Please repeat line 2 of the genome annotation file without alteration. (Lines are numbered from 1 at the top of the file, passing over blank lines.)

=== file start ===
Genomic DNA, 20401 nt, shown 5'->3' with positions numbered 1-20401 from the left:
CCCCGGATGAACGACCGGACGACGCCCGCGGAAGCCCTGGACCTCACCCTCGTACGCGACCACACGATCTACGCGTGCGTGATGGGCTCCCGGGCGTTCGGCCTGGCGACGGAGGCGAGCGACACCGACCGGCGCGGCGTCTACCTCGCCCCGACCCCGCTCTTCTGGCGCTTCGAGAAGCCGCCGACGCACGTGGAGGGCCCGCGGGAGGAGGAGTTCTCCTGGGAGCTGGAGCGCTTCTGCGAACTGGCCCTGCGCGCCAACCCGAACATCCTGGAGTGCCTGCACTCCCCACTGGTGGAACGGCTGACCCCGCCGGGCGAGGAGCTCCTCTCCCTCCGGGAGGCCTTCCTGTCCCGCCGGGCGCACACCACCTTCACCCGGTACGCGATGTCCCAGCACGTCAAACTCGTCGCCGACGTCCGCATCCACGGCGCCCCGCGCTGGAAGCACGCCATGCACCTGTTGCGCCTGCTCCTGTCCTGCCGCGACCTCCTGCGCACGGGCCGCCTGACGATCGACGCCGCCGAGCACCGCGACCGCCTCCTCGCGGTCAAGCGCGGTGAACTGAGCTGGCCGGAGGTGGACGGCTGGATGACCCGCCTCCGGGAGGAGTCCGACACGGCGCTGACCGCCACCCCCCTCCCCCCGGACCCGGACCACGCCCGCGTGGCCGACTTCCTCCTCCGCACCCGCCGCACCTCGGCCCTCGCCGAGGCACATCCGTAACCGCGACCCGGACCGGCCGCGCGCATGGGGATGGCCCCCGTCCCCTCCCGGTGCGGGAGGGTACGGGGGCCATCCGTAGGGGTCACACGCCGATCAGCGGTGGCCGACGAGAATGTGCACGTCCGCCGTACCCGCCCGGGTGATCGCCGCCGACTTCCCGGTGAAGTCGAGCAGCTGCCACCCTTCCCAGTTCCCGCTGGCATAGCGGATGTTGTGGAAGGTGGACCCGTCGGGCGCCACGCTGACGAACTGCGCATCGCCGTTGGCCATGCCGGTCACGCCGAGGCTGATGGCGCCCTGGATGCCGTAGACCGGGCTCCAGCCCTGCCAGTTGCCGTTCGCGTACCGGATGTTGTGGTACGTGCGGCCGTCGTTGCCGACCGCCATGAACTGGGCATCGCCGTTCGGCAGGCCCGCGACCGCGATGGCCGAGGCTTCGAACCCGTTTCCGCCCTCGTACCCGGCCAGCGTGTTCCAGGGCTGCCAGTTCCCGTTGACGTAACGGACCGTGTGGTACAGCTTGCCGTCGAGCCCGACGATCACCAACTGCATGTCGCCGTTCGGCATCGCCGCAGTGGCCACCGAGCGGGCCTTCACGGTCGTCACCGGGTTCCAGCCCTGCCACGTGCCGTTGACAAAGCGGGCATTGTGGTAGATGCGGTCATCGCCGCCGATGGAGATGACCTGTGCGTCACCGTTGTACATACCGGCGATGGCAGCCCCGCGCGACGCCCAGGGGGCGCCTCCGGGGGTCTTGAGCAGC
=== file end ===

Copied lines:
CCCCGGATGAACGACCGGACGACGCCCGCGGAAGCCCTGGACCTCACCCTCGTACGCGACCACACGATCTACGCGTGCGTGATGGGCTCCCGGGCGTTCGGCCTGGCGACGGAGGCGAGCGACACCGACCGGCGCGGCGTCTACCTCGCCCCGACCCCGCTCTTCTGGCGCTTCGAGAAGCCGCCGACGCACGTGGAGGGCCCGCGGGAGGAGGAGTTCTCCTGGGAGCTGGAGCGCTTCTGCGAACTGGCCCTGCGCGCCAACCCGAACATCCTGGAGTGCCTGCACTCCCCACTGGTGGAACGGCTGACCCCGCCGGGCGAGGAGCTCCTCTCCCTCCGGGAGGCCTTCCTGTCCCGCCGGGCGCACACCACCTTCACCCGGTACGCGATGTCCCAGCACGTCAAACTCGTCGCCGACGTCCGCATCCACGGCGCCCCGCGCTGGAAGCACGCCATGCACCTGTTGCGCCTGCTCCTGTCCTGCCGCGACCTCCTGCGCACGGGCCGCCTGACGATCGACGCCGCCGAGCACCGCGACCGCCTCCTCGCGGTCAAGCGCGGTGAACTGAGCTGGCCGGAGGTGGACGGCTGGATGACCCGCCTCCGGGAGGAGTCCGACACGGCGCTGACCGCCACCCCCCTCCCCCCGGACCCGGACCACGCCCGCGTGGCCGACTTCCTCCTCCGCACCCGCCGCACCTCGGCCCTCGCCGAGGCACATCCGTAACCGCGACCCGGACCGGCCGCGCGCATGGGGATGGCCCCCGTCCCCTCCCGGTGCGGGAGGGTACGGGGGCCATCCGTAGGGGTCACACGCCGATCAGCGGTGGCCGACGAGAATGTGCACGTCCGCCGTACCCGCCCGGGTGATCGCCGCCGACTTCCCGGTGAAGTCGAGCAGCTGCCACCCTTCCCAGTTCCCGCTGGCATAGCGGATGTTGTGGAAGGTGGACCCGTCGGGCGCCACGCTGACGAACTGCGCATCGCCGTTGGCCATGCCGGTCACGCCGAGGCTGATGGCGCCCTGGATGCCGTAGACCGGGCTCCAGCCCTGCCAGTTGCCGTTCGCGTACCGGATGTTGTGGTACGTGCGGCCGTCGTTGCCGACCGCCATGAACTGGGCATCGCCGTTCGGCAGGCCCGCGACCGCGATGGCCGAGGCTTCGAACCCGTTTCCGCCCTCGTACCCGGCCAGCGTGTTCCAGGGCTGCCAGTTCCCGTTGACGTAACGGACCGTGTGGTACAGCTTGCCGTCGAGCCCGACGATCACCAACTGCATGTCGCCGTTCGGCATCGCCGCAGTGGCCACCGAGCGGGCCTTCACGGTCGTCACCGGGTTCCAGCCCTGCCACGTGCCGTTGACAAAGCGGGCATTGTGGTAGATGCGGTCATCGCCGCCGATGGAGATGACCTGTGCGTCACCGTTGTACATACCGGCGATGGCAGCCCCGCGCGACGCCCAGGGGGCGCCTCCGGGGGTCTTGAGCAGC